• 61. Kircher and species
  • 62. Kircher’s copy of Gesner’s rhino (Breidbach and Ghiselin 2006) Kircher and species
  • 63. What a real rhinoceros looks like (it always pays to check the sources) Kircher and species
  • 64. Clearly Kircher is trying to keep up with the latest natural history in a period in which such information is becoming unmanageable ๏ Most of his “species” are from Gesner, particularly the birds ๏ However, he represents the fin de siècle of an older tradition that spans the bestiary tradition and modern natural history Kircher and species
  • 65. The invention of species Naturalists used the term “species” in an ordinary way from the 1500s (Gesner, Bauhin, Androvani) Shortly before Kircher’s Arca Noë, Bp John Wilkins (no close relation) wrote his Essay toward a real character and a philosophical language (1668). ๏ Attempted to categorise all things in an artificial language (The Universal Language Project) ๏ Included lists of species, drawn up by the botanist John Ray ๏ Bp John Wilkins 1614–1672* Forced all species into predetermined linguistic categories * No close relation Kircher and species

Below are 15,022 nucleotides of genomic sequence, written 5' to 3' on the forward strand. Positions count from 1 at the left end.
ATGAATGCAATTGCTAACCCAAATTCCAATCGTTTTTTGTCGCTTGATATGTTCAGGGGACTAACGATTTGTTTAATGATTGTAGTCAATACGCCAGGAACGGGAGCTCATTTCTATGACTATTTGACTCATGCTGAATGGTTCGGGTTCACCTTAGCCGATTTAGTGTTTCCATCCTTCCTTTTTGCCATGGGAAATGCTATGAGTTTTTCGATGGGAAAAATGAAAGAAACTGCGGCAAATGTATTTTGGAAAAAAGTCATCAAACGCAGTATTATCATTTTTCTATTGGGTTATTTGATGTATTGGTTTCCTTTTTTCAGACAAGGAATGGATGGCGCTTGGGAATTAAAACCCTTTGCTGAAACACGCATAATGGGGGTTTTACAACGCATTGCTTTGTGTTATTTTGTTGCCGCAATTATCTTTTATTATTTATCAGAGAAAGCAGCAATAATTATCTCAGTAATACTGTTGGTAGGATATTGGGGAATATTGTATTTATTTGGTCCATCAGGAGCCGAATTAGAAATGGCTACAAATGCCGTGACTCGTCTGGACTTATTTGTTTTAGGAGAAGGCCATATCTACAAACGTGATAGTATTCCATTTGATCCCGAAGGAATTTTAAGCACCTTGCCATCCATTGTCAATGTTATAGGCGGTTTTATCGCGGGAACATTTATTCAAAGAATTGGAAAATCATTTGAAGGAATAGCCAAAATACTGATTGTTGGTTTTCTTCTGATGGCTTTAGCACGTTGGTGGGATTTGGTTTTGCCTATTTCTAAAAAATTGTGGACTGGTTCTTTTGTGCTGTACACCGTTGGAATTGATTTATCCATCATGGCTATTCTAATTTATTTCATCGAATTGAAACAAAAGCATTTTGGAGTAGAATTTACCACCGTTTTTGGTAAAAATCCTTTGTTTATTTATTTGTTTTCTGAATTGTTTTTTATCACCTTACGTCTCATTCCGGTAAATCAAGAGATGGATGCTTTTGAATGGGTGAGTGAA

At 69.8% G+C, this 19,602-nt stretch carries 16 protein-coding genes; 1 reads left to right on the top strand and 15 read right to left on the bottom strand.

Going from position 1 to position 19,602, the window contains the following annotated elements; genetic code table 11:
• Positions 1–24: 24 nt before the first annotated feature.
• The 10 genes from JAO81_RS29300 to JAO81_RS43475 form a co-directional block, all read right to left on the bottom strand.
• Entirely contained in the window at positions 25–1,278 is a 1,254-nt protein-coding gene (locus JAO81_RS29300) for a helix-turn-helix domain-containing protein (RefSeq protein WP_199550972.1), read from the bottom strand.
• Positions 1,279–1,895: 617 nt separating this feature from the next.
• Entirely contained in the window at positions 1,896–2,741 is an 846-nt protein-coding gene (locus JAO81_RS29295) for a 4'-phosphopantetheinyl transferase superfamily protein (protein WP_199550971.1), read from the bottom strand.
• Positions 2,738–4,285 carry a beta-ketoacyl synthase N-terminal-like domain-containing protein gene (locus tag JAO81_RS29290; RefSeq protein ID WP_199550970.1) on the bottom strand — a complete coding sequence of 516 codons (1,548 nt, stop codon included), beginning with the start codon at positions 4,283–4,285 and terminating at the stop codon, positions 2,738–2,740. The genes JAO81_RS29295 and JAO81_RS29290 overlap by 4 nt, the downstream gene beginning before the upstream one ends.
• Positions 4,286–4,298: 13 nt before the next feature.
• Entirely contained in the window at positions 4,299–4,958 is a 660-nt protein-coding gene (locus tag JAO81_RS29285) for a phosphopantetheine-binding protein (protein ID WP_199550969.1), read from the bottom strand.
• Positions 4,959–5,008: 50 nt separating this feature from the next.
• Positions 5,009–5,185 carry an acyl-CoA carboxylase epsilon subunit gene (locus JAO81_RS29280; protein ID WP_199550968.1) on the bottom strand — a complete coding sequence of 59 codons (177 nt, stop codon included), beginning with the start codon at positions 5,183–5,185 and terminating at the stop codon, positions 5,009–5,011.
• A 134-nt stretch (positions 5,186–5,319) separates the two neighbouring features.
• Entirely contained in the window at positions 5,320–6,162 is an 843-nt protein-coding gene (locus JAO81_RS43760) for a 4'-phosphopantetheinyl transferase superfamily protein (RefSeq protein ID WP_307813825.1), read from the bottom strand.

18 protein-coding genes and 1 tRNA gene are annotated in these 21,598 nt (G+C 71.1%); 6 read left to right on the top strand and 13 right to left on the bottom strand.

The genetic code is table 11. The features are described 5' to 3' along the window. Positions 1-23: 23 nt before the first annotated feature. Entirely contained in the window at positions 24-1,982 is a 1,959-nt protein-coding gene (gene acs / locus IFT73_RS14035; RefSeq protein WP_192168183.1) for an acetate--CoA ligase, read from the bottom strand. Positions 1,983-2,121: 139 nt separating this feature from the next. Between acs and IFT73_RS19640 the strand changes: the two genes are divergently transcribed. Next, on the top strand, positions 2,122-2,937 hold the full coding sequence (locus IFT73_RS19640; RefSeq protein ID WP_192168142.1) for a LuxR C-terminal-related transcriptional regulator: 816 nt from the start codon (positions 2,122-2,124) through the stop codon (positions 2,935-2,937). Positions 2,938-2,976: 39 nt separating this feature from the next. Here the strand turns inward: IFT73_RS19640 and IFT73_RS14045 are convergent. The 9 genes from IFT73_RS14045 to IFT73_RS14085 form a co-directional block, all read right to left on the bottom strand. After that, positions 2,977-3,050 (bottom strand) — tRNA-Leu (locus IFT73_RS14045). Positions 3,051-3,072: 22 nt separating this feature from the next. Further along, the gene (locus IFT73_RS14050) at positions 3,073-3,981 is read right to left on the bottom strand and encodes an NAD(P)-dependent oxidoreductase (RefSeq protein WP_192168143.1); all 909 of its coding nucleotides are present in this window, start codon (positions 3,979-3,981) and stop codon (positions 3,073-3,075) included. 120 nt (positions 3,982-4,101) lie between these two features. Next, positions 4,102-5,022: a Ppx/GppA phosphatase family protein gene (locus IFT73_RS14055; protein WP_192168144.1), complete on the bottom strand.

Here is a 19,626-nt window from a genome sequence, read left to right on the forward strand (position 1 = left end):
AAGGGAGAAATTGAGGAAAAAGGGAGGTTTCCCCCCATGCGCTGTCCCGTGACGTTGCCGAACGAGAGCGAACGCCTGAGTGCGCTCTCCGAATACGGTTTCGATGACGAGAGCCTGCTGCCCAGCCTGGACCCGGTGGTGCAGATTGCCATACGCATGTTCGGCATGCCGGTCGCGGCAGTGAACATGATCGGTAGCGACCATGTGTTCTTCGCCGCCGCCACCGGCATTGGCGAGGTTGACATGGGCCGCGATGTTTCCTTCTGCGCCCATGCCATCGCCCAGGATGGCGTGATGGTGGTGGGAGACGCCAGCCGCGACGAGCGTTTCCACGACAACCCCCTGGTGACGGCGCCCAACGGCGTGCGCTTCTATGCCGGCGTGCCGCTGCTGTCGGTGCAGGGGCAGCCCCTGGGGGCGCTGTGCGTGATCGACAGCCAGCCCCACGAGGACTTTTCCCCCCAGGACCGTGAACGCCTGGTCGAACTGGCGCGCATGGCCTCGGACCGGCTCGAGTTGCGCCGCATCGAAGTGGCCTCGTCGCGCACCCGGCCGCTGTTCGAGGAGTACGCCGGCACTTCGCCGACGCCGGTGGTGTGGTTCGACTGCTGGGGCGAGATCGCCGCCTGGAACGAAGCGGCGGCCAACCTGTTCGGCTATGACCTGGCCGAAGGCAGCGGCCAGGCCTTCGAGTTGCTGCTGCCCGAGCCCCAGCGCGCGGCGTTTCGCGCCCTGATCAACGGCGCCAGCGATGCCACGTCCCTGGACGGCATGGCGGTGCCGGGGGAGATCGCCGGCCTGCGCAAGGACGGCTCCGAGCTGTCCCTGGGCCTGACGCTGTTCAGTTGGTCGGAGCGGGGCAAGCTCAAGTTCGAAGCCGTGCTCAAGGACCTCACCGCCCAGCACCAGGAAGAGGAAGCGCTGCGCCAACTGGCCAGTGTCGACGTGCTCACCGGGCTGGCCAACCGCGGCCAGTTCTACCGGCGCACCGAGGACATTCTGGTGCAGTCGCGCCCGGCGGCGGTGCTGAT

• 66. Kircher and species
  • 67. Kircher and species
  • 68. Kircher and species
  • 69. Kircher and species
  • 70. Kircher and species
  • 71. Kircher and species
  • 72. John Ray and the first biological concept of species John Ray 1627–1705 Kircher and species
  • 73. John Ray and the first biological concept of species Ray got a lot of criticism from other naturalists, and so he decided to do empirically based taxonomy, writing the first complete Flora of a region (Cambridgeshire) John Ray 1627–1705 Kircher and species
  • 74. John Ray and the first biological concept of species Ray got a lot of criticism from other naturalists, and so he decided to do empirically based taxonomy, writing the first complete Flora of a region (Cambridgeshire) Later (1686) wrote that he needed a definition of the kinds/species to justify his work John Ray 1627–1705 Kircher and species